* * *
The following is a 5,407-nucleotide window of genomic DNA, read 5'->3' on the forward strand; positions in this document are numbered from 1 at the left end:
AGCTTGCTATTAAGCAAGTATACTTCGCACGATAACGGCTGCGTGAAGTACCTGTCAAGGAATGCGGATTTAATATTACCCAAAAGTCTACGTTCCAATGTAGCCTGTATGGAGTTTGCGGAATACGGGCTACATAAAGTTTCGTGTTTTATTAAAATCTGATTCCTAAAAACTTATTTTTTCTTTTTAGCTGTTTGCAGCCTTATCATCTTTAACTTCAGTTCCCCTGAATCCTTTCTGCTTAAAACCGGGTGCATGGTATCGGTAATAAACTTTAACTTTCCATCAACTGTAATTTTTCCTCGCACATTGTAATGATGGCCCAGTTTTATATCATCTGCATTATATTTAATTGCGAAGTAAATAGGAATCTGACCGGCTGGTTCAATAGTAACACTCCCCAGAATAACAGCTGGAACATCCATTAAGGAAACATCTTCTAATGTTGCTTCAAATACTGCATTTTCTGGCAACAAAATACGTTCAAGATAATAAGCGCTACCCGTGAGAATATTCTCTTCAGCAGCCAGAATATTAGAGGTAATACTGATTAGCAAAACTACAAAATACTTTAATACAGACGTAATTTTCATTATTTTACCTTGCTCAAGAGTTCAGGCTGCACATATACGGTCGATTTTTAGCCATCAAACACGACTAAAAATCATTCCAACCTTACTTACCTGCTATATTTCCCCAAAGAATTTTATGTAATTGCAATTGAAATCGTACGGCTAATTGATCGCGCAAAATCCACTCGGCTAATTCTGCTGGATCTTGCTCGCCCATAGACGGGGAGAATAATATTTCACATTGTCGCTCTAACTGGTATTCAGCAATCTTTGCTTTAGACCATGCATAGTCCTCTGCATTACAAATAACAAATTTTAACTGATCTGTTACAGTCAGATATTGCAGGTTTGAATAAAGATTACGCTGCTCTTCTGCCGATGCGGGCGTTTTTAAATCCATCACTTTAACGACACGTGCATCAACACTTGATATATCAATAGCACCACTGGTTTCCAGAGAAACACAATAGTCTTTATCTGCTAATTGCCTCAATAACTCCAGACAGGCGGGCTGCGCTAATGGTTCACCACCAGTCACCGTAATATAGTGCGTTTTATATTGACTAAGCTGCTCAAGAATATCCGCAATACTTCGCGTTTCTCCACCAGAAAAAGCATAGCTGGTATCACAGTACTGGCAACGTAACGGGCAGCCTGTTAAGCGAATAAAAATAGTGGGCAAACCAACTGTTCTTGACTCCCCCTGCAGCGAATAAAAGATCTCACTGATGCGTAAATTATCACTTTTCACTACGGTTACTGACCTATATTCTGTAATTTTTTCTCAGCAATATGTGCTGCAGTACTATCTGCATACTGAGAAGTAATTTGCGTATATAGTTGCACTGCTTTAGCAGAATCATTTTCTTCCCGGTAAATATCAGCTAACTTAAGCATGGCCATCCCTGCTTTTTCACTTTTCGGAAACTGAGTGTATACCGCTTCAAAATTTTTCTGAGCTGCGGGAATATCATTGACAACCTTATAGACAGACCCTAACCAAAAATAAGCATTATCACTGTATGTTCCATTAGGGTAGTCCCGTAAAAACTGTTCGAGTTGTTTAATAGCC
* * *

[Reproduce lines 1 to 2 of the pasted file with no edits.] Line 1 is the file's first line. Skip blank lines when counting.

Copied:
The following is a 5,407-nucleotide window of genomic DNA, read 5'->3' on the forward strand; positions in this document are numbered from 1 at the left end:
AGCTTGCTATTAAGCAAGTATACTTCGCACGATAACGGCTGCGTGAAGTACCTGTCAAGGAATGCGGATTTAATATTACCCAAAAGTCTACGTTCCAATGTAGCCTGTATGGAGTTTGCGGAATACGGGCTACATAAAGTTTCGTGTTTTATTAAAATCTGATTCCTAAAAACTTATTTTTTCTTTTTAGCTGTTTGCAGCCTTATCATCTTTAACTTCAGTTCCCCTGAATCCTTTCTGCTTAAAACCGGGTGCATGGTATCGGTAATAAACTTTAACTTTCCATCAACTGTAATTTTTCCTCGCACATTGTAATGATGGCCCAGTTTTATATCATCTGCATTATATTTAATTGCGAAGTAAATAGGAATCTGACCGGCTGGTTCAATAGTAACACTCCCCAGAATAACAGCTGGAACATCCATTAAGGAAACATCTTCTAATGTTGCTTCAAATACTGCATTTTCTGGCAACAAAATACGTTCAAGATAATAAGCGCTACCCGTGAGAATATTCTCTTCAGCAGCCAGAATATTAGAGGTAATACTGATTAGCAAAACTACAAAATACTTTAATACAGACGTAATTTTCATTATTTTACCTTGCTCAAGAGTTCAGGCTGCACATATACGGTCGATTTTTAGCCATCAAACACGACTAAAAATCATTCCAACCTTACTTACCTGCTATATTTCCCCAAAGAATTTTATGTAATTGCAATTGAAATCGTACGGCTAATTGATCGCGCAAAATCCACTCGGCTAATTCTGCTGGATCTTGCTCGCCCATAGACGGGGAGAATAATATTTCACATTGTCGCTCTAACTGGTATTCAGCAATCTTTGCTTTAGACCATGCATAGTCCTCTGCATTACAAATAACAAATTTTAACTGATCTGTTACAGTCAGATATTGCAGGTTTGAATAAAGATTACGCTGCTCTTCTGCCGATGCGGGCGTTTTTAAATCCATCACTTTAACGACACGTGCATCAACACTTGATATATCAATAGCACCACTGGTTTCCAGAGAAACACAATAGTCTTTATCTGCTAATTGCCTCAATAACTCCAGACAGGCGGGCTGCGCTAATGGTTCACCACCAGTCACCGTAATATAGTGCGTTTTATATTGACTAAGCTGCTCAAGAATATCCGCAATACTTCGCGTTTCTCCACCAGAAAAAGCATAGCTGGTATCACAGTACTGGCAACGTAACGGGCAGCCTGTTAAGCGAATAAAAATAGTGGGCAAACCAACTGTTCTTGACTCCCCCTGCAGCGAATAAAAGATCTCACTGATGCGTAAATTATCACTTTTCACTACGGTTACTGACCTATATTCTGTAATTTTTTCTCAGCAATATGTGCTGCAGTACTATCTGCATACTGAGAAGTAATTTGCGTATATAGTTGCACTGCTTTAGCAGAATCATTTTCTTCCCGGTAAATATCAGCTAACTTAAGCATGGCCATCCCTGCTTTTTCACTTTTCGGAAACTGAGTGTATACCGCTTCAAAATTTTTCTGAGCTGCGGGAATATCATTGACAACCTTATAGACAGACCCTAACCAAAAATAAGCATTATCACTGTATGTTCCATTAGGGTAGTCCCGTAAAAACTGTTCGAGTTGTTTAATAGCC